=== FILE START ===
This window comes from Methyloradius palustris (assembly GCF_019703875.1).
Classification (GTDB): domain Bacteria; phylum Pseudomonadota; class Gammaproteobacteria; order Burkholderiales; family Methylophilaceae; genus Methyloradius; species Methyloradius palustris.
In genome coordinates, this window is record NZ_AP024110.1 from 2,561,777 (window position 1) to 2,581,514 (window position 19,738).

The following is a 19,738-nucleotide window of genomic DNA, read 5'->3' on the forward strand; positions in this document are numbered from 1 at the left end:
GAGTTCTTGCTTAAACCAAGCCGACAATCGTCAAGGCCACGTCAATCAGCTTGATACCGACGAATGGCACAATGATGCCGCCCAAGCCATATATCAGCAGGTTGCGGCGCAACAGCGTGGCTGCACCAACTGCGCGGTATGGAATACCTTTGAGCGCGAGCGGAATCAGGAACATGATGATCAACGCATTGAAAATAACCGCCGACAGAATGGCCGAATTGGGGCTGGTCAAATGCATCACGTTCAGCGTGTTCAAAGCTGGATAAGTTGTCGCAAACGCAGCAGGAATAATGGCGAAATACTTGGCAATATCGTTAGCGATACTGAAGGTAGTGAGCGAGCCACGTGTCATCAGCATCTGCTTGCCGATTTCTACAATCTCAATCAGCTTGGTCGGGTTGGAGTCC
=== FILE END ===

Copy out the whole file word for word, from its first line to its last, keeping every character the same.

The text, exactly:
This window comes from Methyloradius palustris (assembly GCF_019703875.1).
Classification (GTDB): domain Bacteria; phylum Pseudomonadota; class Gammaproteobacteria; order Burkholderiales; family Methylophilaceae; genus Methyloradius; species Methyloradius palustris.
In genome coordinates, this window is record NZ_AP024110.1 from 2,561,777 (window position 1) to 2,581,514 (window position 19,738).

The following is a 19,738-nucleotide window of genomic DNA, read 5'->3' on the forward strand; positions in this document are numbered from 1 at the left end:
GAGTTCTTGCTTAAACCAAGCCGACAATCGTCAAGGCCACGTCAATCAGCTTGATACCGACGAATGGCACAATGATGCCGCCCAAGCCATATATCAGCAGGTTGCGGCGCAACAGCGTGGCTGCACCAACTGCGCGGTATGGAATACCTTTGAGCGCGAGCGGAATCAGGAACATGATGATCAACGCATTGAAAATAACCGCCGACAGAATGGCCGAATTGGGGCTGGTCAAATGCATCACGTTCAGCGTGTTCAAAGCTGGATAAGTTGTCGCAAACGCAGCAGGAATAATGGCGAAATACTTGGCAATATCGTTAGCGATACTGAAGGTAGTGAGCGAGCCACGTGTCATCAGCATCTGCTTGCCGATTTCTACAATCTCAATCAGCTTGGTCGGGTTGGAGTCC